The hit is not the only thing complicating Maggie’s life. Her creepy boss is getting creepier and her work friend with quasi-psychic abilities keeps warning Maggie about bizarre things without also being able to actually interpret and explain the warnings. Maggie’s best friend is turning into a Bridezilla and has picked out a truly hideous salmon colored bridesmaid dress for Maggie to wear. An old high school acquaintance suddenly shows up and has insinuated himself between Maggie and her friend which ticks Maggie off since she is supposed to be Alice’s best friend. Maggie’s getting strange vibes from a guy her three aunts want to become Maggie’s boyfriend. The aunts are acting a little strange themselves and now Maggie’s getting threatening phone calls that might be related to her father who is in the State Penn. Worst of all, Maggie might be without any backup other than “God” during the hit and his snarky comments, spoken in an “Alan Rickman” sounding voice, will only help Maggie so much.

I finished the story still engaged with the characters and the outcomes of the many events going on. And there are many, many events going on. At times I felt Maggie was zinging around like a pinball during an attempt to break a record and get a high score. The book is packed with action, there are seemingly a dozen different threads all being woven together and I felt mentally exhausted trying to keep it all straight. I can’t even imagine how you managed.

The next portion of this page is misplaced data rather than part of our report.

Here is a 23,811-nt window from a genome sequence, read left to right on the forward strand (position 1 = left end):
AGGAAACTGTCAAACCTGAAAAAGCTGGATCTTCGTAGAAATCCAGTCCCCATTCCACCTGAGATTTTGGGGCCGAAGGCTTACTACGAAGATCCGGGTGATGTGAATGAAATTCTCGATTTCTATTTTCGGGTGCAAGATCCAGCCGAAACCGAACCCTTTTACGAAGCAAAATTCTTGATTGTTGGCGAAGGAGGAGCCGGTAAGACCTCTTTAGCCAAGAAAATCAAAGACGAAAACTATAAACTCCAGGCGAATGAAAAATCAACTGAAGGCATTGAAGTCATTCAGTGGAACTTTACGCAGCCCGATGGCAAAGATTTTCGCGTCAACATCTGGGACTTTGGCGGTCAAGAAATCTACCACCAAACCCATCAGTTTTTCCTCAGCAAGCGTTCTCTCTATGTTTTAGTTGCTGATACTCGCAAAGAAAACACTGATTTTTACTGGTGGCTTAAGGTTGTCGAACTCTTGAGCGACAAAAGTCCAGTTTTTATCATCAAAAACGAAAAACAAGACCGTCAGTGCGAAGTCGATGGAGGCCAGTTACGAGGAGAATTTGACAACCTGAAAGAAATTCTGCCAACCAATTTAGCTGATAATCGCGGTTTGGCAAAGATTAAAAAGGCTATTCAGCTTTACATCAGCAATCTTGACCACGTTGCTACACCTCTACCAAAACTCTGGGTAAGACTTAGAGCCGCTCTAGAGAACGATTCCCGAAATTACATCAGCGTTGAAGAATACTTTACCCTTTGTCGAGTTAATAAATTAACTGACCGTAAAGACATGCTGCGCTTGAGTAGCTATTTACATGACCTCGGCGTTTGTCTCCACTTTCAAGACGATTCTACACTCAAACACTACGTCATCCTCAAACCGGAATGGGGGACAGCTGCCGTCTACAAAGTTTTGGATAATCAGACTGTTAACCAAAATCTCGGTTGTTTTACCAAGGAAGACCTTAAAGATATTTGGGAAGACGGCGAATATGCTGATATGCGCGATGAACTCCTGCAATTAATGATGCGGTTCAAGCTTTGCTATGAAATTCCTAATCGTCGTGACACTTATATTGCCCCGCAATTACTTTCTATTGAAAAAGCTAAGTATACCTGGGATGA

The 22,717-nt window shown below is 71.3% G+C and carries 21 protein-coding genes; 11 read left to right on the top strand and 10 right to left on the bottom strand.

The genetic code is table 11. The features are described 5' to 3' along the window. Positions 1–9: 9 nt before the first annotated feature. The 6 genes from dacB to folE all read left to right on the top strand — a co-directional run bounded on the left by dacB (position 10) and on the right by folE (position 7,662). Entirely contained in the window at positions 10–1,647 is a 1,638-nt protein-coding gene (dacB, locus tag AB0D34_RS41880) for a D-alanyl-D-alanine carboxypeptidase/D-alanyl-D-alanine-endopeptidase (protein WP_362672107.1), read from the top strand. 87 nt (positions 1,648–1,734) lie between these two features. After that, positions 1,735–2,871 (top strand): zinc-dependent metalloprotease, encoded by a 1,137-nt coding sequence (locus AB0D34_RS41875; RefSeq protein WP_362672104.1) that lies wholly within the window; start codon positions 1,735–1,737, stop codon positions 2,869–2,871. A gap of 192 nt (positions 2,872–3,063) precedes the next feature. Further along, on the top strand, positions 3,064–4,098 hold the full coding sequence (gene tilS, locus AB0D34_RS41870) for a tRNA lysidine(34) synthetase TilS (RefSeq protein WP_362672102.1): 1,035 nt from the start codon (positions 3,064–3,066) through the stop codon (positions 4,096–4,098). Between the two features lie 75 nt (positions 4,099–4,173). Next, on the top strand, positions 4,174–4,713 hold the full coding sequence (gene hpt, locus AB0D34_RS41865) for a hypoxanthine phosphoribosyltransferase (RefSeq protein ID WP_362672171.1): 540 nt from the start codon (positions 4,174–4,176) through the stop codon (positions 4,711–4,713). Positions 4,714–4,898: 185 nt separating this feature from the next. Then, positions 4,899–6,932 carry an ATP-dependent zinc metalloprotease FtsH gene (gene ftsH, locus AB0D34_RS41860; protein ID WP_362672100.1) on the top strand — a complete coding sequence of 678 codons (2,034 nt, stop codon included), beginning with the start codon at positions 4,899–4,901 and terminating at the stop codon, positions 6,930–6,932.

Maggie still has her standards – she’s a hitwoman but not an amoral one. As she recounts – perhaps in an effort to assuage her own guilt and keep readers rooting for her – for the first two hits, she was actually acting in self defense. During this one, there’s another very important reason this person needs to be dead. But did Maggie actually carry out the hit? The mobster thinks she has and it looks like she’ll get the money but “God” only knows. After all, he has been watching a lot of crime shows on TV.